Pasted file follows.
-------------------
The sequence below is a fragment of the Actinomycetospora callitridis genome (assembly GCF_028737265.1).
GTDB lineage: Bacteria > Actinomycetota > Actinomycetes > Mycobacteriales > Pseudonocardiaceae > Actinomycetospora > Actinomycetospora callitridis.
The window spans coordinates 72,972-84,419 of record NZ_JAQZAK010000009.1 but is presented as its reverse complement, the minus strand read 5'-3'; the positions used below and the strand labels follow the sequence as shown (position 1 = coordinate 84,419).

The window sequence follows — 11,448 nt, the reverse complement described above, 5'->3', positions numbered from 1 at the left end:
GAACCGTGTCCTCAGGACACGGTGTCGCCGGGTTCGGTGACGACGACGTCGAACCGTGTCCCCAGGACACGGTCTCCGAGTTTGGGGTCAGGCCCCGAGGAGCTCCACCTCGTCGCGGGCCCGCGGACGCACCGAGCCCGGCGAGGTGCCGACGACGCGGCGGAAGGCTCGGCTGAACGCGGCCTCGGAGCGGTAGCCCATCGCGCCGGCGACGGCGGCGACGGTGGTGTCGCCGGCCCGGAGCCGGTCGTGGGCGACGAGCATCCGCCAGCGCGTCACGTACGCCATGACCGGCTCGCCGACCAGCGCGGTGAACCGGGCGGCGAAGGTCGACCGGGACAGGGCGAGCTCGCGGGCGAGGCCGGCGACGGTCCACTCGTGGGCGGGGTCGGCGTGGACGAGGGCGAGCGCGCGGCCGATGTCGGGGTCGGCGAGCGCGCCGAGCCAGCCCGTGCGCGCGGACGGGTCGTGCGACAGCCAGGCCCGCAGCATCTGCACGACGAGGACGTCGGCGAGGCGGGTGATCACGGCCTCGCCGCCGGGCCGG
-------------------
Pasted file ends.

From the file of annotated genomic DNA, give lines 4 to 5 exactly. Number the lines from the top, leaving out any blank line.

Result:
The window sequence follows — 11,448 nt, the reverse complement described above, 5'->3', positions numbered from 1 at the left end:
GAACCGTGTCCTCAGGACACGGTGTCGCCGGGTTCGGTGACGACGACGTCGAACCGTGTCCCCAGGACACGGTCTCCGAGTTTGGGGTCAGGCCCCGAGGAGCTCCACCTCGTCGCGGGCCCGCGGACGCACCGAGCCCGGCGAGGTGCCGACGACGCGGCGGAAGGCTCGGCTGAACGCGGCCTCGGAGCGGTAGCCCATCGCGCCGGCGACGGCGGCGACGGTGGTGTCGCCGGCCCGGAGCCGGTCGTGGGCGACGAGCATCCGCCAGCGCGTCACGTACGCCATGACCGGCTCGCCGACCAGCGCGGTGAACCGGGCGGCGAAGGTCGACCGGGACAGGGCGAGCTCGCGGGCGAGGCCGGCGACGGTCCACTCGTGGGCGGGGTCGGCGTGGACGAGGGCGAGCGCGCGGCCGATGTCGGGGTCGGCGAGCGCGCCGAGCCAGCCCGTGCGCGCGGACGGGTCGTGCGACAGCCAGGCCCGCAGCATCTGCACGACGAGGACGTCGGCGAGGCGGGTGATCACGGCCTCGCCGCCGGGCCGG